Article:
To celebrate Black History Month and the diversity of the Peace Corps Volunteer community, we asked PCVs of color to write about their personal experiences as Volunteers in Jamaica. The following piece was written by Group 87 Volunteer Dan Mueller.
Though no one who’s known me since my younger years would argue I’ve always had a rather developed vocabulary, it’s only in recent years I’ve developed the language to effectively communicate about race. I wanna start by saying I deeply love and dearly miss the small farm town I grew up in, and it’s not just because the midwest boasts the most beautiful & breathtaking autumnal season. The people, the folks who helped make me who I am today, are equally responsible for the gravitational pull I feel to return again someday (hopefully in the near future). But growing up as a mixed race child in a predominantly white setting had its drawbacks. Though I was incredibly well-loved (this is an understatement—I could dedicate an entire post just to trying to describe this alone), the actions of a select few made deep implications for my life I wouldn’t be able to fully understand until I had removed myself from the context altogether.
“You’re white.” I can’t tell you how many times, despite the varying shades of black my complexion emits, I’ve heard that. Despite not knowing who my father was, my skin tone (and mother’s dating preference), more than hinted I was also black even though that line of thought was excluded from most conversations surrounding my identity at the time. I didn’t talk black. I didn’t walk black. I didn’t dress, think or act black. Because I was eloquent and intelligent and because my friends & family so viewed me as no different from themselves, I was perceived as white and because I didn’t know the difference, I claimed this. I claimed whiteness so assuredly, I was confused when a couple of third grade girls beat me up for being “that brown girl,” perplexed by the hair-pulling and name-calling by some of my peers, and immersed so much so in whiteness, I disliked and feared black people myself.
That’s called internalized oppression. Because I was surrounded by so many messages, both overt and subliminal, that black was bad, I had come to view those within my own race as incapable, unintelligent and worst of all, dangerous. It wasn’t until college that I would break free of this mindset and learn to not only embrace my identity as a mixed race woman but also to love black and blackness. Having only been taught white American history, I was unaware of the rich contributions the black man and woman had made to the very society in which I was raised, and my black university professors ensured that I not only recognize but that I better not forget it. Our country’s racial tensions coming back to a boil in recent years only propelled me further down the road of exploring and getting to know my blackness.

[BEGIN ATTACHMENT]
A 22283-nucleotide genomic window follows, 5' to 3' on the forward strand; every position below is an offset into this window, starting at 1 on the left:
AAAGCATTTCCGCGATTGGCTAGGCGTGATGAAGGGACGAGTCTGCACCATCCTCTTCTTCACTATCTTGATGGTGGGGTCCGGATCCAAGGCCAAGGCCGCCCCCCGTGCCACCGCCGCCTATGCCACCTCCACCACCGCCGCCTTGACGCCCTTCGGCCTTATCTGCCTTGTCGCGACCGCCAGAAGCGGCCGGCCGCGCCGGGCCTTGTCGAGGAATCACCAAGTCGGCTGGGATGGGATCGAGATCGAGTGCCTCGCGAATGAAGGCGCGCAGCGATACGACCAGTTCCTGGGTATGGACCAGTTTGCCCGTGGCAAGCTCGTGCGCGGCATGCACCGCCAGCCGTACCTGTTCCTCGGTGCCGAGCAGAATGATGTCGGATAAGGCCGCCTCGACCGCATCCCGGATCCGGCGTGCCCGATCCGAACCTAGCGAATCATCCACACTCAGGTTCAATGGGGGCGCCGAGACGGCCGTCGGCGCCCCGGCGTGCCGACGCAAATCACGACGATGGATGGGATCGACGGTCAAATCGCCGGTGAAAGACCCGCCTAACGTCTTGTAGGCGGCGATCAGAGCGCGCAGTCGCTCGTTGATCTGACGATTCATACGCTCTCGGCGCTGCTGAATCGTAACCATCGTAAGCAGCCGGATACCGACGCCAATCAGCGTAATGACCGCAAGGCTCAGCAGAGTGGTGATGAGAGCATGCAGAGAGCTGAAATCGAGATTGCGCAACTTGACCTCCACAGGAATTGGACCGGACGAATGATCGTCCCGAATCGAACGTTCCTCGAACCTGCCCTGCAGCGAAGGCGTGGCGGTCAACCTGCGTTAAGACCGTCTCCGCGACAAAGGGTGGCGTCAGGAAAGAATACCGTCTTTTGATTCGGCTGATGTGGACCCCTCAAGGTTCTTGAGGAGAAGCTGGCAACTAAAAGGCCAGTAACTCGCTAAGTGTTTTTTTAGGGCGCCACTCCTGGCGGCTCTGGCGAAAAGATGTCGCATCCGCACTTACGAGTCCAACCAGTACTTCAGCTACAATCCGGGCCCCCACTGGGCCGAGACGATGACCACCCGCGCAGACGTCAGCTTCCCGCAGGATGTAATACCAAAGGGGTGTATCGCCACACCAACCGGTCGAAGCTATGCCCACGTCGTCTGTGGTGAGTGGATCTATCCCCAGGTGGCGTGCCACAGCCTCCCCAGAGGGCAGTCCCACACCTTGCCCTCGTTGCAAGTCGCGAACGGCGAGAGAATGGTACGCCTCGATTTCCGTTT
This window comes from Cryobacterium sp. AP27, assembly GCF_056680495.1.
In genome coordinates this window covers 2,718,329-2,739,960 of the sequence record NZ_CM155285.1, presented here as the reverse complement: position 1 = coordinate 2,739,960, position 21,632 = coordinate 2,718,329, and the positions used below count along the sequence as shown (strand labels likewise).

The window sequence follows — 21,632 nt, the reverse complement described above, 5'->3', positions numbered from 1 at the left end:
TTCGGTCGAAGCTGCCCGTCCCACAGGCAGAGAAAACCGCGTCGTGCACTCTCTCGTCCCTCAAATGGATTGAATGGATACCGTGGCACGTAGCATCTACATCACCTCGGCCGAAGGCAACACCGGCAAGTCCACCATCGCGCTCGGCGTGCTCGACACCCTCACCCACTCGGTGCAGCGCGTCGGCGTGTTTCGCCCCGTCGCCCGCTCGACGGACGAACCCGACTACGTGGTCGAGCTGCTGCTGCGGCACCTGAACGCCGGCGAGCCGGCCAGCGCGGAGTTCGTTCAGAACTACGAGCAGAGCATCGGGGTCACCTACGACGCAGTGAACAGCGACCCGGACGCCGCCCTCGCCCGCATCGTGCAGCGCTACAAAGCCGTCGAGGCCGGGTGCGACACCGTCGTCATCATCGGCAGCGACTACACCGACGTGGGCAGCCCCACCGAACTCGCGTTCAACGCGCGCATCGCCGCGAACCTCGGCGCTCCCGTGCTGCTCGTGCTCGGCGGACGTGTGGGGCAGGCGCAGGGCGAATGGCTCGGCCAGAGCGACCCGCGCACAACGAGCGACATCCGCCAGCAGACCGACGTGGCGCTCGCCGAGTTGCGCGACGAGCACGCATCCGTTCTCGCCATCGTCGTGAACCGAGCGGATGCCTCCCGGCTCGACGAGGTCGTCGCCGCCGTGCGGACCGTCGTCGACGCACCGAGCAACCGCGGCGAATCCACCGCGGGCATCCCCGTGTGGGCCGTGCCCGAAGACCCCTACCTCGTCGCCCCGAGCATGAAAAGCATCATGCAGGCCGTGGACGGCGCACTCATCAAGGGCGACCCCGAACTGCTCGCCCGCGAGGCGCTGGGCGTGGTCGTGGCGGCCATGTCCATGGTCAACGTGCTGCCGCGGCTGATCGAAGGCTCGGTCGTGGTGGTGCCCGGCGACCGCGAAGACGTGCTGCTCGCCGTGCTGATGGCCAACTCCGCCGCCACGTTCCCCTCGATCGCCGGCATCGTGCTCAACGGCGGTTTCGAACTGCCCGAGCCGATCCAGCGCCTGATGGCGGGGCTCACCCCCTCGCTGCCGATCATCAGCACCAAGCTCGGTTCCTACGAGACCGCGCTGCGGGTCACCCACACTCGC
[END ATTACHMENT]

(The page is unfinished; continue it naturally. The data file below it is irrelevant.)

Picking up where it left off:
A fellow Peace Corps volunteer very vulnerably shared a story with a similar moral during a training session last fall. She hesitantly laughed as she gracefully moved through a clunky narrative I was all too familiar with, and that sentiment was echoed throughout the room with other nervous laughs and snaps of support. I’ve always thought anyone in grassroots community development who didn’t hold cultural exchange at the heart of their work was in it for the wrong reasons. The context of this person’s share reminded me of that, and I felt particularly compelled to piggy back off this example to add that our work creates so many opportunities to share joy and love with the people of Jamaica. But like in many countries of color, whiteness is also revered here. Capability and greatness are also accredited to whiteness here. Jamaicans bleach their skin to mimic whiteness here. I confessed to an entire room full of my administration, leaders, and fellow peers, most of them white, that shame be on them if they didn’t not seize every opportunity to remind Jamaicans that black is beautiful. Black is capable. Black is dynamic. I also took that time to share my frustration with sometimes being called “white girl” some of my students, and the ongoing conversations I was initiating to expand that way of thinking to acknowledge the rich diversity in blackness; it seems no matter where I go, I will always be an outlier, perhaps not fitting in anywhere completely other than my own skin (ironically too, don’t you think?).